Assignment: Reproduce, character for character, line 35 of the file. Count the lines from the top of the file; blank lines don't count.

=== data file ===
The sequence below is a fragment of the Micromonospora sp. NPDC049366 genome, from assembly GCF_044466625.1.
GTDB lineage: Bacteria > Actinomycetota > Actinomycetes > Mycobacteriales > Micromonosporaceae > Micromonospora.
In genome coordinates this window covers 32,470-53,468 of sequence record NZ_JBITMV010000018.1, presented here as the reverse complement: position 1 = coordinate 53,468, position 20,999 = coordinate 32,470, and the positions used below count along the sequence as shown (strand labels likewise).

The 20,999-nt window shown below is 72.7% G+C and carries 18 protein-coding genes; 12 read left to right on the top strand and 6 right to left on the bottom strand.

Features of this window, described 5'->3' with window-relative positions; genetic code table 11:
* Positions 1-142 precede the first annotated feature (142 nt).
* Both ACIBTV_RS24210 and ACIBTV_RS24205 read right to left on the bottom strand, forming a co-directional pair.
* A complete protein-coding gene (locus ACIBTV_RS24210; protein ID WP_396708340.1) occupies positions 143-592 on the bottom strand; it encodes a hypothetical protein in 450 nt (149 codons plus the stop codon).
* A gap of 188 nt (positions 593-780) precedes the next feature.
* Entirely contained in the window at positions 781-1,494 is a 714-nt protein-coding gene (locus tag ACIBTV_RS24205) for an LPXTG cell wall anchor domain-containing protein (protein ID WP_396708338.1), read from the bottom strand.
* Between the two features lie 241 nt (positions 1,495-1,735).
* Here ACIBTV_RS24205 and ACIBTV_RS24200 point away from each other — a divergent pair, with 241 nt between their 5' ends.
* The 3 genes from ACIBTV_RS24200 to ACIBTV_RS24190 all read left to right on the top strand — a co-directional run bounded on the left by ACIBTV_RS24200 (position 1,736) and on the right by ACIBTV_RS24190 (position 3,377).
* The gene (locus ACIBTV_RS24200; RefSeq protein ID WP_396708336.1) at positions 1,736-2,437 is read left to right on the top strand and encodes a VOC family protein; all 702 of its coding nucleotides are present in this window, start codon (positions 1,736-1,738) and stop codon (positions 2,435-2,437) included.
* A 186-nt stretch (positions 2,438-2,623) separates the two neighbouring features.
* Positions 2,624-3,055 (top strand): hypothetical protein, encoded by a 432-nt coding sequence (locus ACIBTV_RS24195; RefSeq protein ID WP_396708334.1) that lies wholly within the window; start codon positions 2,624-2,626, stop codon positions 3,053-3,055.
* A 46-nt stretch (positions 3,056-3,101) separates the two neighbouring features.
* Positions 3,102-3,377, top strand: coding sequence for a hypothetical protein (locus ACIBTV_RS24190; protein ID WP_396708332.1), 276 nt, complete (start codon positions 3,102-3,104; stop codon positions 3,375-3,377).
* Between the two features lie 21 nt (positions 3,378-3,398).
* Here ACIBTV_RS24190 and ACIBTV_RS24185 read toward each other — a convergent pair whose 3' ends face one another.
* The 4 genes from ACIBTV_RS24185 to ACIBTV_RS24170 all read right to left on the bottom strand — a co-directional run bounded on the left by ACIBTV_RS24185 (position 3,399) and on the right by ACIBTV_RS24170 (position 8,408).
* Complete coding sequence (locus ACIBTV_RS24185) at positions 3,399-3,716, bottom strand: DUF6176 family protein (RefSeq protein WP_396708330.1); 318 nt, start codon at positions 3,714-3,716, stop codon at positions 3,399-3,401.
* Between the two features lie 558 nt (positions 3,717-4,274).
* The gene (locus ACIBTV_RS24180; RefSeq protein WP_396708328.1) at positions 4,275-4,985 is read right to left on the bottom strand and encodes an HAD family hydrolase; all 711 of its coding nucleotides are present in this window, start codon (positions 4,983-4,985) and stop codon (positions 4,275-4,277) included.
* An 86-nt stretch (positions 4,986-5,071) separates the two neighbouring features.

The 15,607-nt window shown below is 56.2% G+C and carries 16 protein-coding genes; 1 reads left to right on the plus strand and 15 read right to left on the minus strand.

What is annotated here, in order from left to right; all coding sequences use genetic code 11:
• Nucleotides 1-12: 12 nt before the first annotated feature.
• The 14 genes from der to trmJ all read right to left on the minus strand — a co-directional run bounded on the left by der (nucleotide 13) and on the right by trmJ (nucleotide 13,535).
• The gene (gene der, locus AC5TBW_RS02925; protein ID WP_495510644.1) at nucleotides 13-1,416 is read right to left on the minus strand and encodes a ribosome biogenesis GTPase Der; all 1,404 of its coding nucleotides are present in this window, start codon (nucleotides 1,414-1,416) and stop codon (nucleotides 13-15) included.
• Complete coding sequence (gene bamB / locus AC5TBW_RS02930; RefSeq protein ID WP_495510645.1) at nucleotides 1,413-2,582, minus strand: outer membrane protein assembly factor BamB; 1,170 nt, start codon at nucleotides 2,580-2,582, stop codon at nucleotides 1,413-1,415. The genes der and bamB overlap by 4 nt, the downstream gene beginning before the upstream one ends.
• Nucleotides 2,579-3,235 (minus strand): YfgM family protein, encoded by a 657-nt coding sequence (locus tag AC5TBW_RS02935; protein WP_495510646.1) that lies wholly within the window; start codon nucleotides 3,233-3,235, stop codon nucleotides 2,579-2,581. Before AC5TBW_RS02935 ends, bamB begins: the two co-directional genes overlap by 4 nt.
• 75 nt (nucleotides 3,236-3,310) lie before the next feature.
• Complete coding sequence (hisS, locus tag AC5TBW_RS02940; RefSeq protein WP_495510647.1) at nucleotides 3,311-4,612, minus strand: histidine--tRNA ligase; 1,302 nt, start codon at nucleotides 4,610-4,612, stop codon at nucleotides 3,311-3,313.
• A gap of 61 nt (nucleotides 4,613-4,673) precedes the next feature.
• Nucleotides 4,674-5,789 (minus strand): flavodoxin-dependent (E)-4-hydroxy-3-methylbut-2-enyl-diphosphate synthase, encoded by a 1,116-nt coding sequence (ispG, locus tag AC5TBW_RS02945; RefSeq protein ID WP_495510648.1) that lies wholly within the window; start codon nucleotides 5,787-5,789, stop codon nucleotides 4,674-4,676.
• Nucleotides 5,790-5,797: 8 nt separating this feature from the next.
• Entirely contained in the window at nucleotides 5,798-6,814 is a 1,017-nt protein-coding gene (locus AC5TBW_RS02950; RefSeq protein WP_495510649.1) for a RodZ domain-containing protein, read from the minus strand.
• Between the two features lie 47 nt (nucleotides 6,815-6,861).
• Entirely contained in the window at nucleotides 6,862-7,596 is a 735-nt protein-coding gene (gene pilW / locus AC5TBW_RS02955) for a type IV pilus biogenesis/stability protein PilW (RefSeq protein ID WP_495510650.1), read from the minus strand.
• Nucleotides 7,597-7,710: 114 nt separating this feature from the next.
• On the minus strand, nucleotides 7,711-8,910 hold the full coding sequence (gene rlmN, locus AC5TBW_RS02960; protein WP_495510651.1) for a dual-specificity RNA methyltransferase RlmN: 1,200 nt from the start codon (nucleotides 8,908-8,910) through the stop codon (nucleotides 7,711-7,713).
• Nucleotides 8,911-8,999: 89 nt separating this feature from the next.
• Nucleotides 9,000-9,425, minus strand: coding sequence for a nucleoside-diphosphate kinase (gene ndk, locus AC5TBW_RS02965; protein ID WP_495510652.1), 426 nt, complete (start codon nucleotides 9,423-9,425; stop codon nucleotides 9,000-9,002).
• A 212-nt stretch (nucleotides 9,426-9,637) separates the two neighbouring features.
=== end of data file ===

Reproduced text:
• A gap of 61 nt (nucleotides 4,613-4,673) precedes the next feature.